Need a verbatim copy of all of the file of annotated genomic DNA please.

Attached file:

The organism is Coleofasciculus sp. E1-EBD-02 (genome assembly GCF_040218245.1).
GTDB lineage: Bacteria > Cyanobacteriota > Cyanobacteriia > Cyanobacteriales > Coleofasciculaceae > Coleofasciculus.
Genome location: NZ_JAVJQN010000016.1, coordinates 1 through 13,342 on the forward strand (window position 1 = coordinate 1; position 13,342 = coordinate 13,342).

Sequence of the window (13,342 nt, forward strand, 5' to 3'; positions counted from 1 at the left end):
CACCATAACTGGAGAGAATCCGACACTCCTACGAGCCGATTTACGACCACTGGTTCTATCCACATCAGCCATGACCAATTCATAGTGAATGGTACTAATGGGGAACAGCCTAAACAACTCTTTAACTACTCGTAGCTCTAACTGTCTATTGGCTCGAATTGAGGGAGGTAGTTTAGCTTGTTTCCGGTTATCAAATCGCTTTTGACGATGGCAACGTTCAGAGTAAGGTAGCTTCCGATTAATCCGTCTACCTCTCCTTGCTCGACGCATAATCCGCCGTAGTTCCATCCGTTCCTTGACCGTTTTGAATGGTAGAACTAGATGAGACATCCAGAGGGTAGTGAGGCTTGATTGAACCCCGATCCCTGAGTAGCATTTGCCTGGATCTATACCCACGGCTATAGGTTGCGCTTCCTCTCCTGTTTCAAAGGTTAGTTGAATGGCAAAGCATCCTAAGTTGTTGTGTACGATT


The organism is Coleofasciculus sp. E1-EBD-02 (genome assembly GCF_040218245.1).
GTDB lineage: Bacteria > Cyanobacteriota > Cyanobacteriia > Cyanobacteriales > Coleofasciculaceae > Coleofasciculus.
Genome location: NZ_JAVJQN010000016.1, coordinates 1 through 13,342 on the forward strand (window position 1 = coordinate 1; position 13,342 = coordinate 13,342).

Sequence of the window (13,342 nt, forward strand, 5' to 3'; positions counted from 1 at the left end):
CACCATAACTGGAGAGAATCCGACACTCCTACGAGCCGATTTACGACCACTGGTTCTATCCACATCAGCCATGACCAATTCATAGTGAATGGTACTAATGGGGAACAGCCTAAACAACTCTTTAACTACTCGTAGCTCTAACTGTCTATTGGCTCGAATTGAGGGAGGTAGTTTAGCTTGTTTCCGGTTATCAAATCGCTTTTGACGATGGCAACGTTCAGAGTAAGGTAGCTTCCGATTAATCCGTCTACCTCTCCTTGCTCGACGCATAATCCGCCGTAGTTCCATCCGTTCCTTGACCGTTTTGAATGGTAGAACTAGATGAGACATCCAGAGGGTAGTGAGGCTTGATTGAACCCCGATCCCTGAGTAGCATTTGCCTGGATCTATACCCACGGCTATAGGTTGCGCTTCCTCTCCTGTTTCAAAGGTTAGTTGAATGGCAAAGCATCCTAAGTTGTTGTGTACGATT